Once a fortnight a small plastic wallet drops through the letterboxes of dozens of blind and partially-sighted people in the Newmarket area.
For many the computer memory stick inside is one of their most eagerly-awaited deliveries. Packed with recorded news and information it opens a window on the latest happenings in the town and beyond.
For anyone who can no longer see to read their local paper the talking newspaper produced by Newmarket Newstalk can be a lifeline.
Because while broadcasters cover major news stories it is easy to miss out on what is going on closer to home. For more than 20 years Newstalk has been providing a link to the local community which is treasured by those who receive it.
Recipients – there are around 30 at the moment – must be registered as blind or partially-sighted. The newspaper is free and players are also provided. Royal Mail does not charge postage under its Articles for the Blind service.
Everyone involved is a volunteer. “At the moment there about about 15 of us,” said the Newmarket group’s secretary Jan Davidson.
“Two do the technical side and the rest are readers. We urgently need more people to learn how to use the recording equipment. At the moment only two people, David Soanes our chairman, and Richard Penny, can do it.
“It’s a very basic system, and full training will be given to anyone willing to help.”
One of Jan’s jobs is working out the rota for volunteers.
“We meet once a fortnight in someone’s home. One of our readers will be the editor for that edition – everyone who reads takes a turn.”
The editor trawls through two weeks-worth of local newspapers cutting out items they think will interest their listeners.
If possible, they like to concentrate on the more uplifting news.
“We try to avoid too much doom and gloom, like stories about drugs and car crashes,” said Jan.
“The readers’ letters are particularly popular. If there is a news story and a letter that links in with it we read the news then the letter about it.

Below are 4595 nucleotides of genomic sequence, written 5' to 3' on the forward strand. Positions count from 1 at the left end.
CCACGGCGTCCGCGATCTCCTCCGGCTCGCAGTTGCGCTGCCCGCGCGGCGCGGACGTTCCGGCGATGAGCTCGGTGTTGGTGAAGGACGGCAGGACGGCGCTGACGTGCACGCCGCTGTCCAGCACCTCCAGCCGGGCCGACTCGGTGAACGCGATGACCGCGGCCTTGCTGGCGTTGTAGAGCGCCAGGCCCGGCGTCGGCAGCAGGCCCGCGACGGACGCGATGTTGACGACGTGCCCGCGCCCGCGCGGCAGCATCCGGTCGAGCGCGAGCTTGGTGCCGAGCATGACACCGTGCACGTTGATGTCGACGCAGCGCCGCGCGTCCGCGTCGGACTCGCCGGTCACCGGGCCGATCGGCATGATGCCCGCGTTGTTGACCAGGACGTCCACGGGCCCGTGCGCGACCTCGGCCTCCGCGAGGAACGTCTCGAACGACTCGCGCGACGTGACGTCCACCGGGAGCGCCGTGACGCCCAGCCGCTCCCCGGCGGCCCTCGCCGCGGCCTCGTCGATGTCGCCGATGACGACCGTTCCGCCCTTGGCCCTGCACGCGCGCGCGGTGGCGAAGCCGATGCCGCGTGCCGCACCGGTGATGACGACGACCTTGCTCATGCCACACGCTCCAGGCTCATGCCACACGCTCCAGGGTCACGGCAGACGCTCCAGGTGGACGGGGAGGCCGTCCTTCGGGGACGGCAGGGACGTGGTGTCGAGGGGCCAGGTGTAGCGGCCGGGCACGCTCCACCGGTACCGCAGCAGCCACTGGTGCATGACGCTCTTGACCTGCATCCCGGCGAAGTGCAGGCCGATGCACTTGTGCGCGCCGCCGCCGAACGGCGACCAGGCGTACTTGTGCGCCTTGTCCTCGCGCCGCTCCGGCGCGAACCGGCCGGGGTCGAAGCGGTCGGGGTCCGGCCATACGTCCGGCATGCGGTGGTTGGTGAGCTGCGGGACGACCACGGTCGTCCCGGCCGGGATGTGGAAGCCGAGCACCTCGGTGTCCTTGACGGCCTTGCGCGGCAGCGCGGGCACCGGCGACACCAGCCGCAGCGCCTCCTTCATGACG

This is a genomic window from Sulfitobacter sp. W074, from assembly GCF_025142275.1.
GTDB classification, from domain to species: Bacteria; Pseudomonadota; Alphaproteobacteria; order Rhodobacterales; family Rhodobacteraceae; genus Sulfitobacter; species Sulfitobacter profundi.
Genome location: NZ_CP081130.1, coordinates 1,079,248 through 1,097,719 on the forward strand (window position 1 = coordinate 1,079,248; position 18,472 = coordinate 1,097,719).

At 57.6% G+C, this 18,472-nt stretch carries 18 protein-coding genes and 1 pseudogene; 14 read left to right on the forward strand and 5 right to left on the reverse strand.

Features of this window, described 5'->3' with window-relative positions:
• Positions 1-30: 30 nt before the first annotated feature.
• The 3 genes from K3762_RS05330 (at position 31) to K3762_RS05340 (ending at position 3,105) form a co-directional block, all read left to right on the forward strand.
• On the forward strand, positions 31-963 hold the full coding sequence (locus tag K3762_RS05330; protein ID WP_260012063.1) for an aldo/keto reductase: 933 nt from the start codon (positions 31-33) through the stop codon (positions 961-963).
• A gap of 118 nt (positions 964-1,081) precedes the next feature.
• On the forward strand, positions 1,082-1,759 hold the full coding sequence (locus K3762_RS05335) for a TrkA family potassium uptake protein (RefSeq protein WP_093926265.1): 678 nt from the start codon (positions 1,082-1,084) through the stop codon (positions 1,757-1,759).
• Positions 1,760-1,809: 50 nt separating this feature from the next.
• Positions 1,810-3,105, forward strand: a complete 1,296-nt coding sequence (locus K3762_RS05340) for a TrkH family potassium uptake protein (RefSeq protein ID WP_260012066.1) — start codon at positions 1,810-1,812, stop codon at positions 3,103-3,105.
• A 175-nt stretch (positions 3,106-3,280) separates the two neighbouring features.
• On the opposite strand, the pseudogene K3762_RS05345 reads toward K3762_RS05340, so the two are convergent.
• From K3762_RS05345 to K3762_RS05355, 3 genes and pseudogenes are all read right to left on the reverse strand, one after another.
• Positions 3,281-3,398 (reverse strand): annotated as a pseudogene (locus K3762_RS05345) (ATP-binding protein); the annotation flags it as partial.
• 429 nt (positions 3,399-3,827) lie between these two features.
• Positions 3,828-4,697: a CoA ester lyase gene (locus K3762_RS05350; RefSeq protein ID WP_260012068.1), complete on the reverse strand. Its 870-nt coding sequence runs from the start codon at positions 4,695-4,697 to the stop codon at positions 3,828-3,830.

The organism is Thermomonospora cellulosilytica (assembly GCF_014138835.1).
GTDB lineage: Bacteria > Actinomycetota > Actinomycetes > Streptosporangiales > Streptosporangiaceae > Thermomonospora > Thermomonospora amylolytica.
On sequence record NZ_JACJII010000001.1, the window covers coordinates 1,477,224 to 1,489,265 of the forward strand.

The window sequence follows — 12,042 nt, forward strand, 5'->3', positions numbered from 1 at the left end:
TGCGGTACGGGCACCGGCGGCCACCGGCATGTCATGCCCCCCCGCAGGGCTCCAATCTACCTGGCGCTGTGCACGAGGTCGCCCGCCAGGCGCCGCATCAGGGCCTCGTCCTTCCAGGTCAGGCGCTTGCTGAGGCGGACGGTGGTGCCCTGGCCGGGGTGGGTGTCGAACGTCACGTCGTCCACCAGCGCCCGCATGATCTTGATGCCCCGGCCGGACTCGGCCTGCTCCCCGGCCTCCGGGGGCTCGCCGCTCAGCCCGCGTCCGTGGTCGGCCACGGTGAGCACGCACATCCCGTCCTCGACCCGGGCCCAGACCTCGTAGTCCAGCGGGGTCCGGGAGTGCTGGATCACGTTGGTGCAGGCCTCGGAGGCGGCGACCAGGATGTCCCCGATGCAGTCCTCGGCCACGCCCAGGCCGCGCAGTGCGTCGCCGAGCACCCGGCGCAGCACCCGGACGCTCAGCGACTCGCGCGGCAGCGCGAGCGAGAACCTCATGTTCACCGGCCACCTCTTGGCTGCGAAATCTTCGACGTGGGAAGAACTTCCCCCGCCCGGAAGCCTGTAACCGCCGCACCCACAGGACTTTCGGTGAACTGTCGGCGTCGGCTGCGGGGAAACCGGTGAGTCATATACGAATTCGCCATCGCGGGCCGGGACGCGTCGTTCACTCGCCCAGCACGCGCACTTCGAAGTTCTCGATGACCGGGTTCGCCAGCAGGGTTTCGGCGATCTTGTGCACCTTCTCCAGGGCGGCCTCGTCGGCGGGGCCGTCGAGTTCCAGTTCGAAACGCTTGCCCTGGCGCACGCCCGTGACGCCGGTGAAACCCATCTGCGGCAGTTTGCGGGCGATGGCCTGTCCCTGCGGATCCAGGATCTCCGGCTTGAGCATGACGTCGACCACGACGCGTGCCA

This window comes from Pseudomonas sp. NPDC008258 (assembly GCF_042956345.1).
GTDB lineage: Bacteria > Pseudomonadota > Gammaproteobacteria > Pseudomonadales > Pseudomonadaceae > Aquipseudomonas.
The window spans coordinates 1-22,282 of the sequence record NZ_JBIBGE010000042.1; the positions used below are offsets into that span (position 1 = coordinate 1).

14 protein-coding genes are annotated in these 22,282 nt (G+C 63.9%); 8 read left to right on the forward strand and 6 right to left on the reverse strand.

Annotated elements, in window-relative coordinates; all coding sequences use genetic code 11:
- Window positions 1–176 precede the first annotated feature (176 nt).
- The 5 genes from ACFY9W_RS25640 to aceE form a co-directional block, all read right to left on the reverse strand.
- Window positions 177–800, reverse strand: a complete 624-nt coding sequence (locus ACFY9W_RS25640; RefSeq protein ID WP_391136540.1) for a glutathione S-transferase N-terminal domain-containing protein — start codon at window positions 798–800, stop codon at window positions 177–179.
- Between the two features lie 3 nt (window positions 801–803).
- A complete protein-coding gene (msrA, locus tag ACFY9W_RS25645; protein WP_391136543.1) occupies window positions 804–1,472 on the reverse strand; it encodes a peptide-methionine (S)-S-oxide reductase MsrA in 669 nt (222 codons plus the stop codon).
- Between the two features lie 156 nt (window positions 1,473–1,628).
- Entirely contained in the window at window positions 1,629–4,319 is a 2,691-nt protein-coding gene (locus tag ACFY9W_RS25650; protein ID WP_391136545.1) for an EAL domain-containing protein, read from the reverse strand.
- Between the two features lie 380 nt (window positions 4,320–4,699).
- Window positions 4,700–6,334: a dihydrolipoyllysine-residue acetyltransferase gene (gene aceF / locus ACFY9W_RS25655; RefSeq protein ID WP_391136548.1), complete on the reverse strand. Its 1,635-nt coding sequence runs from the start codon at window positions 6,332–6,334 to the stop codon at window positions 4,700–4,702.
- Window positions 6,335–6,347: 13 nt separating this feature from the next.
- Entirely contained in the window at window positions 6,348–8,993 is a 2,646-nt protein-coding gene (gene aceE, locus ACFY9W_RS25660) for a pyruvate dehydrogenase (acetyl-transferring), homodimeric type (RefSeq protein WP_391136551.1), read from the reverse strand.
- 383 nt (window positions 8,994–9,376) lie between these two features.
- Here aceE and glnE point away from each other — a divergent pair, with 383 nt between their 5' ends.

“We have to proof read everything we use because they can be getting recorded a week after they have been published. That means might have to take out dates if something is mentioned that is on before our version comes out.
“We also tend not to include long email addresses or phone numbers because they are not much use to our listeners.”
If something occasionally leaves a reader struggling not to laugh, no-one complains.
“They don’t mind if someone has to stifle the odd giggle – it gives a more human touch,” said Jan, who has been with Newstalk for five years. I joined because one of my friends was a reader, and my mother-in-law was partially-sighted,” she said.
“We used to do our recordings on cassette tapes but we’re digital now. The equipment we provide for our listeners also had to be changed.”
Their costs are met by donations by organisations including Newmarket Lions. Once each edition has been recorded it is sent to St Edmundsbury Newstalk to be copied onto memory sticks and sent out. Kay and Chris Nunn, from Barrow, are two of the processors who work at the group’s Bury studio.
They have been with Newstalk for 15 years since Kay retired from her library job, where one of her ex-colleagues ‘nobbled’ her into volunteering.
“I didn’t drive, so I nobbled Chris to join too, and our next door neighbour Wendy Morphew got involved as well.”
Their first job of the day is to collect the returned memory sticks from the Royal Mail Delivery Office. The whole recording process is now digital which saves a lot of time.
Retired electrician Chris makes the copies using a machine that duplicates 22 memory sticks at a time.
“We used to use cassette tapes and could only copy eight at once, and we had to wipe and clean the tapes first,” he said.
“It used to take us two hours, now it only takes 45 minutes.”
Once the recordings are done they put them back into the wallets, which have reversible labels for return posting, and post them. No-one knows the benefits of a talking newspaper better than Martin Chandler. He is not only on the St Edmundsbury Newstalk committee but also a regular listener.
“I lost my sight quite suddenly due to a type of macular degeneration,” said Martin. “It started when I was turning 70.”
He spent 34 years in the RAF, most of it as aircrew specialising in electronics.
After retiring he did community and charity work with projects including Dial-a-Ride and Shopmobility in Bury.
Martin’s sight loss is hereditary. His mother Florence was registered blind.
“Newstalk was very important to me when I lost my sight,” he says.
Now he is keen to spread the word to others facing the same daunting prospect. He takes Newstalk leaflets to West Suffolk Hospital, for patients who are losing their sight.